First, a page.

this issue
previous article in this issuenext article in this issue

Document Details :

Title: Louvain Lyrical about Greek
Subtitle: A Funerary Collection for Rutger Rescius (†1545) Retrieved
Author(s): FEYS, Xander , VAN ROOY, Raf
Journal: Lias
Volume: 47    Issue: 1   Date: 2020   
Pages: 17-66
DOI: 10.2143/LIAS.47.1.3289049

Abstract :
In the present contribution we explore a recently discovered collection of Greek and Latin epitaphs (Leiden University Library, ms. VUL 103I A, available online) in memory of Rutger Rescius (†1545), the first professor of Greek at the Louvain Collegium Trilingue from 1518 until 1545. In all likelihood they were (at least partly) composed by the Spanish humanist Juan de Verzosa (1522/23-1574), a close colleague of Rescius at the Trilingue in the early 1540s. We first offer a brief historical introduction to the rise of Greek studies in the sixteenth-century Southern Low Countries and a discussion of the role of Rescius and Verzosa. We also sketch the history of the funerary collection, retrieved among the papers of the Bruges humanist Bonaventura Vulcanius (1538-1614), and provide a reflection on the habit of writing texts in Ancient Greek, especially in relation to the Louvain Trilingue. We draw attention to the performative and didactic dimensions of such poetry and the way in which it reveals the Renaissance cultus of Greek. In the remainder of our paper the poems (nine in Greek, two in Latin) are edited for the first time – critically where this was possible – and accompanied by an apparatus fontium, an English prose rendering, and explanatory notes. Two additional primary sources related to Greek studies in the sixteenth-century Southern Low Countries are critically edited here for the first time: (1) Bonaventura Vulcanius’ Greek funerary poem for Johannes Straselius (†1558), professor at the Collège Royal in Paris, which is inspired by Oppian’s Halieutica, and (2) the Trilingue professor Cornelius Valerius’ (ca. 1512-1578) preparatory notes for a laudatory declamation on the Greek language, which echoes a text by the Protestant Swiss humanist Conrad Gessner (1516-1565).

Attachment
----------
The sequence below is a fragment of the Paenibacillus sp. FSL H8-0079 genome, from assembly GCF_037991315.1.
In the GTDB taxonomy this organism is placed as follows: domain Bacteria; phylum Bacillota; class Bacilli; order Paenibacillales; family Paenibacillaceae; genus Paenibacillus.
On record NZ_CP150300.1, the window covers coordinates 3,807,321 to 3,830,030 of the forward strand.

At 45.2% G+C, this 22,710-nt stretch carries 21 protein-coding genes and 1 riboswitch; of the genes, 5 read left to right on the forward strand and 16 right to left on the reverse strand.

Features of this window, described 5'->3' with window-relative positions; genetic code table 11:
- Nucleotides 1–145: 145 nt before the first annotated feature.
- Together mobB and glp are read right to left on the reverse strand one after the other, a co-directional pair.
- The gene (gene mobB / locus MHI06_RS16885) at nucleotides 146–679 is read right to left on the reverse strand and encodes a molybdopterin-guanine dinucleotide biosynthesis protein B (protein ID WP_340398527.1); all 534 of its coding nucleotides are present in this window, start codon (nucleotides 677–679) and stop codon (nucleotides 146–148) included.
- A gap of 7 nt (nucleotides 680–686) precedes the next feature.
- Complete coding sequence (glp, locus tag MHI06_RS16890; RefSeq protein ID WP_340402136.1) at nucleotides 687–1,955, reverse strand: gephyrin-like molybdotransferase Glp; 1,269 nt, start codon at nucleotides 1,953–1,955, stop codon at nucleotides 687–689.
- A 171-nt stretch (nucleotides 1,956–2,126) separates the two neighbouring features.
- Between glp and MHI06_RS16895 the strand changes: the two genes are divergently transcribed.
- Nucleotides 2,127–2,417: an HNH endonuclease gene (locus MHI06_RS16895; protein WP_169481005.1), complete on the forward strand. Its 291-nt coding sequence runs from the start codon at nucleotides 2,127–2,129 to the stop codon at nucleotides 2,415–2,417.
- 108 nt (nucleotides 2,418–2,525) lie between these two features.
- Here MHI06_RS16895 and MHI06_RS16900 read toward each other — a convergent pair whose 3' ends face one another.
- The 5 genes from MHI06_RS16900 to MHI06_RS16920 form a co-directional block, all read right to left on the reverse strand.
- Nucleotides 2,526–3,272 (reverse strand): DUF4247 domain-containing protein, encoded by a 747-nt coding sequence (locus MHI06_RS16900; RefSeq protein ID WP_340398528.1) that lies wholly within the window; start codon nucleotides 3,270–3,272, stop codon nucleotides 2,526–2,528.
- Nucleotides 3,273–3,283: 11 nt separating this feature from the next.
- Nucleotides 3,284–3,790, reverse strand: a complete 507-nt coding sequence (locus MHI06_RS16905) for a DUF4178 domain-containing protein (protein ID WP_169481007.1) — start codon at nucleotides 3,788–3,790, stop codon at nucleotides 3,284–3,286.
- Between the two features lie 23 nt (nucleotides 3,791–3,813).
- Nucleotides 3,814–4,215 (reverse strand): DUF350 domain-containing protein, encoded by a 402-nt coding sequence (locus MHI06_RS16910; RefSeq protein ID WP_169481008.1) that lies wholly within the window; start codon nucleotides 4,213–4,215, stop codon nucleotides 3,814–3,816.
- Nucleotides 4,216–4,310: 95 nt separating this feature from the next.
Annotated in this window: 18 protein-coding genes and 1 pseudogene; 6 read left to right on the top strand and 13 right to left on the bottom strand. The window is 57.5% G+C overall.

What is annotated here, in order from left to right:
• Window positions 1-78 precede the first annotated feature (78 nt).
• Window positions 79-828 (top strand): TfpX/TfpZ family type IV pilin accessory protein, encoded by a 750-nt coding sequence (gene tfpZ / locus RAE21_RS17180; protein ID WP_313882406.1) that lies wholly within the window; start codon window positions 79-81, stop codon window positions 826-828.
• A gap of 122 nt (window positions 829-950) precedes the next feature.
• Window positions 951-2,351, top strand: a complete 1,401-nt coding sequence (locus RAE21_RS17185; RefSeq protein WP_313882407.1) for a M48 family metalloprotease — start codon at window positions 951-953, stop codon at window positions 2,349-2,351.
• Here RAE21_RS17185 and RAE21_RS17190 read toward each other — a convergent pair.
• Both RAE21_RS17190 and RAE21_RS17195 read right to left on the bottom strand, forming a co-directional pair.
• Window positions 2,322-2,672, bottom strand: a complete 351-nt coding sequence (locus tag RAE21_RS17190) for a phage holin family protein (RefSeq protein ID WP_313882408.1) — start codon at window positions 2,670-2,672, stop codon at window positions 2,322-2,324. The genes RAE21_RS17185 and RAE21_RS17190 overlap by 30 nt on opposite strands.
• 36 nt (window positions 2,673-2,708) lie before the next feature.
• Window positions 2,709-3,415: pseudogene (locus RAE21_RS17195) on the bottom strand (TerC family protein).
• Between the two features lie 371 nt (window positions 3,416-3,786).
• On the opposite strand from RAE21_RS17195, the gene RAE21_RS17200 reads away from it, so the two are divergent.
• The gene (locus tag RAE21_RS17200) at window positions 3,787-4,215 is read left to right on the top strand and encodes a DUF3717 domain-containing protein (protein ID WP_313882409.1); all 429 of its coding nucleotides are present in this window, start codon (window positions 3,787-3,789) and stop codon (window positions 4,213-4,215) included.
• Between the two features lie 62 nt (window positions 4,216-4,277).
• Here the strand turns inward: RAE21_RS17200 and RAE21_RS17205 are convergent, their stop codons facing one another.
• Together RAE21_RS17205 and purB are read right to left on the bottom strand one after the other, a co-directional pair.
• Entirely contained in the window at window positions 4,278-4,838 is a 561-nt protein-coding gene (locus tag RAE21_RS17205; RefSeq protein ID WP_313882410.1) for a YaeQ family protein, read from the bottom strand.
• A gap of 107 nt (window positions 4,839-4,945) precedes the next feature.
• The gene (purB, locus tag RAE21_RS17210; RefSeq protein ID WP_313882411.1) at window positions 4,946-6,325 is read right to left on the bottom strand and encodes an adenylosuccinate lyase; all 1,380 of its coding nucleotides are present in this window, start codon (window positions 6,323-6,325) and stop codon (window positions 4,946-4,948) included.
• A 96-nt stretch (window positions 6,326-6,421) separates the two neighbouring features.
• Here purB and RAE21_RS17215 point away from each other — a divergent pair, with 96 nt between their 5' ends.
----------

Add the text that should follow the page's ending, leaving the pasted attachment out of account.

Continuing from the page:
Download article